Anne was stunned into a reverent silence by the fragrant beauty of a huge grove of blooming, wide spreading apple-trees. . . Overhead was one long canopy of snowy fragrant blooms. . . . She leaned back, . . .her face lifted rapturously to the white splendor above. . . Still with rapt face she gazed . . . She came our her reverie with a deep sigh and looked at him with the dreamy gaze of a soul that had been wandering afar, star-led . . .
“Pretty? Oh, pretty doesn’t seem the right word to use. Nor beautiful, either. They don’t go far enough. Oh, it was wonderful—wonderful. It’s the first thing I ever saw that couldn’t be improved upon by imagination. It just satisfied me here” —she put one hand on her breast— “it made a queer funny ache and yet it was a pleasant ache. Did you ever have an ache like that Mr. Cuthbert?”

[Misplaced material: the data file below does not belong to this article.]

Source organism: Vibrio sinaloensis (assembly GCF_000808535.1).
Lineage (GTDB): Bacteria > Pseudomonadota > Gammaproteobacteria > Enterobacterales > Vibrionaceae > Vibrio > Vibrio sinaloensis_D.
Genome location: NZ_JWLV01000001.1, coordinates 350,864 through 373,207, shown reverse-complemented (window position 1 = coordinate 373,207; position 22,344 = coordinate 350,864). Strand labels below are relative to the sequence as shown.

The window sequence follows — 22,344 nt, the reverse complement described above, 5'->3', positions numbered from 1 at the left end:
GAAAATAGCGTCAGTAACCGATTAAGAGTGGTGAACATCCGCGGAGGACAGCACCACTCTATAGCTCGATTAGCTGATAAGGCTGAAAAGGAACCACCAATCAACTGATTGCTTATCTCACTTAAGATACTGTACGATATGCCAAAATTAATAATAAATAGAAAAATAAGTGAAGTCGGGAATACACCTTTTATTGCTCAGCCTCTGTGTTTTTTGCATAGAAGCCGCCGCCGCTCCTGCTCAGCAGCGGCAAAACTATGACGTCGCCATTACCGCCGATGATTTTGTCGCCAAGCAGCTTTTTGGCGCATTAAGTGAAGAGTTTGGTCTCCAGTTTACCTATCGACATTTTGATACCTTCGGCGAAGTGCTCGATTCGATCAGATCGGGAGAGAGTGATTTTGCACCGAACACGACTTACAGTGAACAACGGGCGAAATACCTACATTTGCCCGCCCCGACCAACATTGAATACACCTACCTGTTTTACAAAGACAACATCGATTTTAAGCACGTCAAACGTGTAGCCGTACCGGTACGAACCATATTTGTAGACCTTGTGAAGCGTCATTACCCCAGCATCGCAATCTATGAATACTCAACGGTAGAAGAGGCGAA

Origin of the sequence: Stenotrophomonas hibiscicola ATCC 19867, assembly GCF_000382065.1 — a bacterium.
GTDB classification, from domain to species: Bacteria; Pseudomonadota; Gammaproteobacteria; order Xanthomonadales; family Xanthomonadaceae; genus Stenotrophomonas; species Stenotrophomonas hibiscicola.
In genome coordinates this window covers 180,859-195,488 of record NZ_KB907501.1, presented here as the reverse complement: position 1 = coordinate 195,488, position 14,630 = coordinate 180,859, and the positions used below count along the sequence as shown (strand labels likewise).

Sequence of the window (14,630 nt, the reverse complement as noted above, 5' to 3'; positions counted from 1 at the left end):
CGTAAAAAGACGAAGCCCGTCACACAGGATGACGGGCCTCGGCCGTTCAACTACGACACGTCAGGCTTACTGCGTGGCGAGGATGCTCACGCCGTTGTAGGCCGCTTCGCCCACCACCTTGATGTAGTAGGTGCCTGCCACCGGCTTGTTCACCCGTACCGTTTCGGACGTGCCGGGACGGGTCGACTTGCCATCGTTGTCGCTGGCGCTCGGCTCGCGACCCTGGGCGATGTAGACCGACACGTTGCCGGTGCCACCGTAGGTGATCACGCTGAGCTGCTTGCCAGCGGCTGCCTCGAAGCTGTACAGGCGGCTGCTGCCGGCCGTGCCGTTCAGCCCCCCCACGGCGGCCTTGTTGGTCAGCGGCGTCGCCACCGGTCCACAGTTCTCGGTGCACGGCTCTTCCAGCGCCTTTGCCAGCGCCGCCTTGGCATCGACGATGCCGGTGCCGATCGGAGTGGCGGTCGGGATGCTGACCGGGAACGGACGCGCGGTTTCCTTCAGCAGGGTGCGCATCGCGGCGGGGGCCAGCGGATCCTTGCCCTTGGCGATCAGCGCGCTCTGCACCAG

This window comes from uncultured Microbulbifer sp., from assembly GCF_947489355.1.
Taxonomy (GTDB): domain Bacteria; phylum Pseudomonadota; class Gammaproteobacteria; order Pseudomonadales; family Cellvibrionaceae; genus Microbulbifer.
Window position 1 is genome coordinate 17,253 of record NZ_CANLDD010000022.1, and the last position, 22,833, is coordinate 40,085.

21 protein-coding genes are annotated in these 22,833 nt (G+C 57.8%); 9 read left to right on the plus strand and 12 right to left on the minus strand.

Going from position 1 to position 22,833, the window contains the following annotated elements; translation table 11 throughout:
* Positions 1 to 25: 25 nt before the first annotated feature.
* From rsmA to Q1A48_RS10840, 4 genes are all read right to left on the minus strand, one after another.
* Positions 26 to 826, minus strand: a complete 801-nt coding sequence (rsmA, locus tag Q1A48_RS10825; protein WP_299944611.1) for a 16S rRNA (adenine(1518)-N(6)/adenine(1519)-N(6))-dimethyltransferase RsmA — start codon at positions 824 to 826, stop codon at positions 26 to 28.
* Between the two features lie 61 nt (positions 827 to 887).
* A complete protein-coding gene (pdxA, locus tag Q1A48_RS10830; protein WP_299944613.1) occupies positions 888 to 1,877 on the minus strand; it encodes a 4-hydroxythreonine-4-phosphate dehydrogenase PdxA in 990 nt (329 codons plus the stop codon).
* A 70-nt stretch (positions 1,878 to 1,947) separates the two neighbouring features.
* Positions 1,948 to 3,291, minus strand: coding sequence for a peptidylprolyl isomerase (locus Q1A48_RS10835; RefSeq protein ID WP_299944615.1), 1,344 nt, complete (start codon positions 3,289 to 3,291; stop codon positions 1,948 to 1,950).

“I have it lots of times—whenever I see anything royally beautiful. But they shouldn’t call that lovely place the Avenue. There is no meaning in a name like that. They should call it—let me see—the White Way of Delight.”
Identifying with Anne of Green Gables for the past week—finally today, when I noticed the blooms in our neighborhood are beginning to fade and drop, I took a few inadequate pictures.